The industry is expecting a surge in buy-to-let business in April 2018 – two years on from the rush to get deals done before the 3% stamp duty surcharge was introduced.
A number of people took out 2-year fixes before April 2016, meaning a significant amount of landlords will be looking to refinance around that time this year.
Geoff Hall, managing director of Berkeley Alexander, said: “In the insurance world, I suspect there’ll be quite a lot of activity around Spring on buy-to-let.
“There was a change of regulation in April 2016 so there was a rush to do buy-to-let mortgages.
“A lot of those mortgages will be on a 2-year fix and they’ll be expiring on April 2018 so they’ll be a lot of buy-to-let mortgage activity around then.”
Estate agent chain Haart reported a 35% increase in property exchange activity in the last week before the regulation was enforced at the beginning of April 2016.
Paul Brett, managing director of intermediaries at buy-to-let lender Landbay, said: “I agree with him. I think it was very, very busy two years ago because of that and lots of 2-year deals will be coming to maturity.
“It still may not be as attractive as refinancing. The main thing for brokers is to keep their eyes on the ball in terms of interest rates and products and to widen their horizons, not to keep with the same lenders.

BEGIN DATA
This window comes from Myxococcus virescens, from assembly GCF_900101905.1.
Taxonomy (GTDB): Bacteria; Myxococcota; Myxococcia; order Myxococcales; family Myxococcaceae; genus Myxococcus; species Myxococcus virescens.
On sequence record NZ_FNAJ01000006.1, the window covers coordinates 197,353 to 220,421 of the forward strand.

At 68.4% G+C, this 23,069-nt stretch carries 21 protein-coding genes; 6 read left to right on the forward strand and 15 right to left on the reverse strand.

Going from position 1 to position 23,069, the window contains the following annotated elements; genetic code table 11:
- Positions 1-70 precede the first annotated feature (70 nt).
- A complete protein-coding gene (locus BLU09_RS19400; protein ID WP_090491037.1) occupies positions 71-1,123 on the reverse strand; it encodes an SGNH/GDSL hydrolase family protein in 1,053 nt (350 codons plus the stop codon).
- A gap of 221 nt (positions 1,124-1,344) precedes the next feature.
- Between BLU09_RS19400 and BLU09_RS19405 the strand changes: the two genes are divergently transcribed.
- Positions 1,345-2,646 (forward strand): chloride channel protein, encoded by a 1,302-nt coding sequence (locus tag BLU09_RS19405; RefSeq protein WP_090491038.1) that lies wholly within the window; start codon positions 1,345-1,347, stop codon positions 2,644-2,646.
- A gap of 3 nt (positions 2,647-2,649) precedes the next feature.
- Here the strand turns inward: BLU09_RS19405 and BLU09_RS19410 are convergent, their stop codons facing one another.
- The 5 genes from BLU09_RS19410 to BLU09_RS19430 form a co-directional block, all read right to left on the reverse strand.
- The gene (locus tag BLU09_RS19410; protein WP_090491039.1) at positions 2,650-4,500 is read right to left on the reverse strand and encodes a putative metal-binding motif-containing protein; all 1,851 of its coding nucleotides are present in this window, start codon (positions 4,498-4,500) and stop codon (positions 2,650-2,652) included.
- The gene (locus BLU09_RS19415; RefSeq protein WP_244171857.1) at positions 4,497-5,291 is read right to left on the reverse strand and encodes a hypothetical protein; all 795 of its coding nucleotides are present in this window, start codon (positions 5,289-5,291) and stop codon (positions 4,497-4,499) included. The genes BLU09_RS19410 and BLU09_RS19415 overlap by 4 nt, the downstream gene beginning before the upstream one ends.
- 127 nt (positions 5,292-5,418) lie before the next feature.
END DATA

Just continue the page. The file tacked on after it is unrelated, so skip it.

“There are several not as prominent lenders, but with attractive rates and products.”
Kevin Paterson, managing director at The Source, also agreed but thought there may be more activity in other areas, for example insurance.
He said: “There was a spike in new business then so there would be a spike in remortgage activity April this year.
“The interest to me is not just remortagege, but across the market.
“Are we going to see some buy-to-let insurance come to the end? That’s something to be aware of. It’s worth brokers seeing what business they did and deciding on what’s their action plan and what they’re doing about it, like looking to rebroke to a good deal.”
Paterson added: “An interesting counter point to a spike in remortgage activity, is we may we also see a spike in more properties coming onto the market as some of the amateur landlords may leave, which may be a boost for the housing market.
“They might come out and dump the property and not have to pay stamp duty.”
Despite predicting activity in April this year, Hall doesn’t expect the year to be much different overall.
He said: “I don’t think we’ll see a great deal of change this year. It’s going to be too early to see what happens with Brexit.
“I don’t think there’ll be a huge pick up point in the economy this year because of Brexit but I don’t think there’s going to be a massive dip.
“I’m hoping that interest rates don’t go up too far. I think that would be a big mistake if they do.”